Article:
Headlights? OK. Wipers? Check. Reverse? Found it. So I rolled out of the lot to explore Mayo’s book shops, restaurants and scenery.
Then I remembered what I forgot:
How the hell do I tune the radio? Hell, how do I turn the damned thing off? When you’re on a narrow winding road in the middle of magnificent scenery dealing with oncoming buses and massive freight hauliers, it’s not the best time to be playing with your tuner or anything else. Particularly when the weather report mentioned ice on the roads.
So I spent a couple of hours listening to the music of today’s youth.
To be honest, the lyrics weren’t bad. Essentially they cover the same pop topics of love, loss, lust and disappointment that youth-driven music has been full of for years [forever?]. What intrigued me was the synthesized background beat. No matter the particular genre – boy band, rap, hip hop and whatever else is popular these days, the underlying sound tracks all appeared to come from the same synthesizer. [Am I sounding like an old fart yet?] While I remember similar lyrics and emotions in the pop music of a million years ago, I also remember how drums and guitars made a difference. Even metronomic drummers and died-in-the-wool bluesmen would slip in a few identifying bits of personal style. I miss the personality and complexity of individual musicians, even the ones I didn’t care for. And I bemoan the budget-driven lack of imagination in the commercial music industry. At one point in my life I taught computer music composition, so I know they can do better. I’m also resigned to the fact that they won’t.
Am I sugar-coating the past? Did parents growing up in the big band era say the same thing about our music? Maybe I should go to YouTube to sample the new groups to see if there’s an equivalent to drum solos or guitar riffs in today’s music. But I probably won’t. I’ve too many other things on my plate. Enjoy yourselves, kids. In a few years you’ll be sounding just like me.
The music died when I turned off the ignition in Louisburgh. Real life re-started.
I walked into Books@One to the sounds of four kids competing for their parents’ attention over how many books they could buy. And trying to out-shout each other as to how many they’d read in the past month. [“But all yours were really short.” “But yours was full of pictures” “But…]
They restored my faith in the future. Sure they were normal kids. But they were reading, not texting.
The store itself has a wonderful mix of new and used books, including a fair number I’ve never seen before. If this was all there is to Books@One, it would be good. But it’s also a community bookstore and centre, with co-working spaces, a state-of-the-art Print On Demand Machine and more. If you’ve got a few minutes you might want to go to their website or read this Irish Times piece on the store. It includes a wonderful 2-minute video that reinforces my firm belief that independent local retailers make a town a community. They’re a town’s heart and soul. https://www.irishtimes.com/life-and-style/people/the-shop-that-could-change-ireland-1.3331239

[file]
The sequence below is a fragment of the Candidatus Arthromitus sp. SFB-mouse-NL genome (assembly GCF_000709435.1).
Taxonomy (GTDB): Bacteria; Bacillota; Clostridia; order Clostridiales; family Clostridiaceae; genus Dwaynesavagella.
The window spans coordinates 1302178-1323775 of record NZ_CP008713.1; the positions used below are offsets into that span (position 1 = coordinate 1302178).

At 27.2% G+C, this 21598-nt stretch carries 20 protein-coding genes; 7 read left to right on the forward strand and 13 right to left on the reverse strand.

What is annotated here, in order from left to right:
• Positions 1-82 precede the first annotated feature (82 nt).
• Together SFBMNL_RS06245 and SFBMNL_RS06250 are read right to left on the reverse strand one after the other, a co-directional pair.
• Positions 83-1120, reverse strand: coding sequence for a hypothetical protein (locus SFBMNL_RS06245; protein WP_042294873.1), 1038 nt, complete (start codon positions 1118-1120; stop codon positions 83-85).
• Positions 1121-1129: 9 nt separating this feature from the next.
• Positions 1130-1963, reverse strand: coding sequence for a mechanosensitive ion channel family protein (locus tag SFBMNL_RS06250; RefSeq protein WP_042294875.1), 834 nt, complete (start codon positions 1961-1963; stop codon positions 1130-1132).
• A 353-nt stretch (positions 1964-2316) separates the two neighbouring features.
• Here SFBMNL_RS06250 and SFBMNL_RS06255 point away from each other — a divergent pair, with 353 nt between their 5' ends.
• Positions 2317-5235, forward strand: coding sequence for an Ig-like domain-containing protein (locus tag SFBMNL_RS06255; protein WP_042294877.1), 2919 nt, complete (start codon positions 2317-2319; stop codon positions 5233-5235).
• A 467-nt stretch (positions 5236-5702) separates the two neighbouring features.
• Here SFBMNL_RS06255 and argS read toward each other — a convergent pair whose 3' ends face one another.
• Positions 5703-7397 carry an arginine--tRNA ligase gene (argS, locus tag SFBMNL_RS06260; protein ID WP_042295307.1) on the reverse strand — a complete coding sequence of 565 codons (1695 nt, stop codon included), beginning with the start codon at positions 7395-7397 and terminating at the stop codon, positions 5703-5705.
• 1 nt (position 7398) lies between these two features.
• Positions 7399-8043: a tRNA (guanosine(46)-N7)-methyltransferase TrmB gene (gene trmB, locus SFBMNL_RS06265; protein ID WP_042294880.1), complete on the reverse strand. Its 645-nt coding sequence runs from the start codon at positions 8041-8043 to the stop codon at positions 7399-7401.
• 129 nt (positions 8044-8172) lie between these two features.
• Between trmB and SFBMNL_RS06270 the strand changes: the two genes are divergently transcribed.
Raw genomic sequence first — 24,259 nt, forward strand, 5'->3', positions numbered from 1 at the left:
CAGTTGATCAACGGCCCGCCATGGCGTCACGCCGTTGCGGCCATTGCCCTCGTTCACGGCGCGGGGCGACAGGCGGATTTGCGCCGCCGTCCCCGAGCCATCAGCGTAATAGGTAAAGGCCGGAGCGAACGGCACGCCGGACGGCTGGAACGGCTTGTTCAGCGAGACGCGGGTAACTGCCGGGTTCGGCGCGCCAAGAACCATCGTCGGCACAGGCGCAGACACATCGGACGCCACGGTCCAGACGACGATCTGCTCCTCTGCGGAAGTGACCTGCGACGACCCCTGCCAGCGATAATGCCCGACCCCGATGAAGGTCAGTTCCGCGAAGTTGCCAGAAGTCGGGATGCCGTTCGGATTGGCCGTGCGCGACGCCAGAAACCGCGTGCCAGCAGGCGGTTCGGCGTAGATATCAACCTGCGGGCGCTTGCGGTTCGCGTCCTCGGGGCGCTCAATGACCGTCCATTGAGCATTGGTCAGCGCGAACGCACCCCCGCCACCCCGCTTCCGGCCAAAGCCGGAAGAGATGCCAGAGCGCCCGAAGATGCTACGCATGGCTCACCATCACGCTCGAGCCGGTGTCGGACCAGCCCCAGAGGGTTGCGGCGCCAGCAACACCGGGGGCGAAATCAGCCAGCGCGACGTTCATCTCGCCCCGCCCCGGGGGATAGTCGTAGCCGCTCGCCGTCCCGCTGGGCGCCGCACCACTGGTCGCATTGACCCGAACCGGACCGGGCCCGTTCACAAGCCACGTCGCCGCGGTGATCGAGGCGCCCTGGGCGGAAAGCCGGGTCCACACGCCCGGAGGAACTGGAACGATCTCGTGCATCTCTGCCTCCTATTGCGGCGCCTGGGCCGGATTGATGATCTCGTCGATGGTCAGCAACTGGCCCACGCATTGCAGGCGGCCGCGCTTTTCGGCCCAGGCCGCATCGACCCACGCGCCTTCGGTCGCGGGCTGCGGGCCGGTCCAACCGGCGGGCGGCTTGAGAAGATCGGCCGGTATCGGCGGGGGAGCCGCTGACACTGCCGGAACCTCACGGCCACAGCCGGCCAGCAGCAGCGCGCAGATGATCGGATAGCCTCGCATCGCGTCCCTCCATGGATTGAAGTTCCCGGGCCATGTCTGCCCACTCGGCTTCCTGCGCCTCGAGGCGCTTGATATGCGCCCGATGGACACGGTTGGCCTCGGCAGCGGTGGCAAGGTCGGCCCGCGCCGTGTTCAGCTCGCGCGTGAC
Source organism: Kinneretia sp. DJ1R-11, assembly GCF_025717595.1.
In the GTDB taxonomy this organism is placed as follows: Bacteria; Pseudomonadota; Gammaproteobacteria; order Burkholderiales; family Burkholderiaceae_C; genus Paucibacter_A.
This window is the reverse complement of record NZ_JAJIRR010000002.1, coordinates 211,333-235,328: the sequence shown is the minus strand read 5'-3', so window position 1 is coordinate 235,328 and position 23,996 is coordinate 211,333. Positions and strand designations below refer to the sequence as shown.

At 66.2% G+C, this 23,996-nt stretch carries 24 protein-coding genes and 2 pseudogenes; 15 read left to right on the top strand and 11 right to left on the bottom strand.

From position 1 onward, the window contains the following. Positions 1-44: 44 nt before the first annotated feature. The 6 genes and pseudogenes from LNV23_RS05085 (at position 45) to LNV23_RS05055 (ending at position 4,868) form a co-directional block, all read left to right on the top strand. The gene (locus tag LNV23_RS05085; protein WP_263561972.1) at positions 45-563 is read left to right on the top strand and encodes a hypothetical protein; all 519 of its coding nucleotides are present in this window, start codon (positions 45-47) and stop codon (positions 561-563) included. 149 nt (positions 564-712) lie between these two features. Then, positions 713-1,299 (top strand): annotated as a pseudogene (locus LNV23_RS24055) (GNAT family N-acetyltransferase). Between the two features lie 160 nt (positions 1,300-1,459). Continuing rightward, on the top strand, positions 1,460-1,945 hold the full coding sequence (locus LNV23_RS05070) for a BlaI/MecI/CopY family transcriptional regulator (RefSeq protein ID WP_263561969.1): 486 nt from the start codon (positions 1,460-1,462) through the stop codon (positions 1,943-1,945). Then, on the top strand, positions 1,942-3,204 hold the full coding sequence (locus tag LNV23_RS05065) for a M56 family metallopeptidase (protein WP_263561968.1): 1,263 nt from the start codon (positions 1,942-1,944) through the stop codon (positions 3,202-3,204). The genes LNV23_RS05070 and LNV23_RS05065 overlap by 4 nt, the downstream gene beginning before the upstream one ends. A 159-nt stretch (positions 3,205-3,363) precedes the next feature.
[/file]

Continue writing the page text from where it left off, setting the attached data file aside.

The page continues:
Back in my car, I took a few minutes to play with the radio. I turned it off so I could enjoy a half hour of the Wild Atlantic Way on my way to Westport, where I found some more faith in the future. Tertulia opened its doors just last summer. They’re a distance away from Westport’s town centre and operate what they’re calling a literary hub, sans the usual inventory of school supplies. “Why duplicate what two other stores in town are already doing well?”
I wandered and chatted with one of the owners, settling on Solar Bones with its pair of prizes and a Kevin Barry blurb on its cover. I would have stayed to talk some more, but in less than five minutes four more customers came into the store [at 3:00 pm on a Wednesday]. If this is their traffic pattern, they’ve a good future in front of them
If you’re interested in the origins of their name, Tertulia, go to their website. I like what’s printed on the bookmark they placed in my book: “a magical place for booklovers, film lovers, Harry Potter lovers, a place to relax, have a cup of coffee, a place to meet, a place to chat about…”
When I finally made it into Westport proper I found both The Bookshop and McLoughlin’s with a good mix of adult books and art and school supplies. But what impressed me was finding – after months of visiting bookstores – books I hadn’t seen anywhere else. Is it due to their tourist trade or just the tastes of the local store owners?
It doesn’t matter. I now own – and look forward to reading – four new books from four stores I’d never visited written by four authors I’d never heard of.
It was a good trip.
Westport – The Bookshop
This piece is just one of a number I’ve written about my long-term love affair with books. If you’d like to see more simply click on the “Books” category below. You can also subscribe, so that you’ll see these blogs as they’re written, as opposed to social media’s algorithms. As the saying goes, if you like my writing, tell your friends. If you don’t, tell your enemies.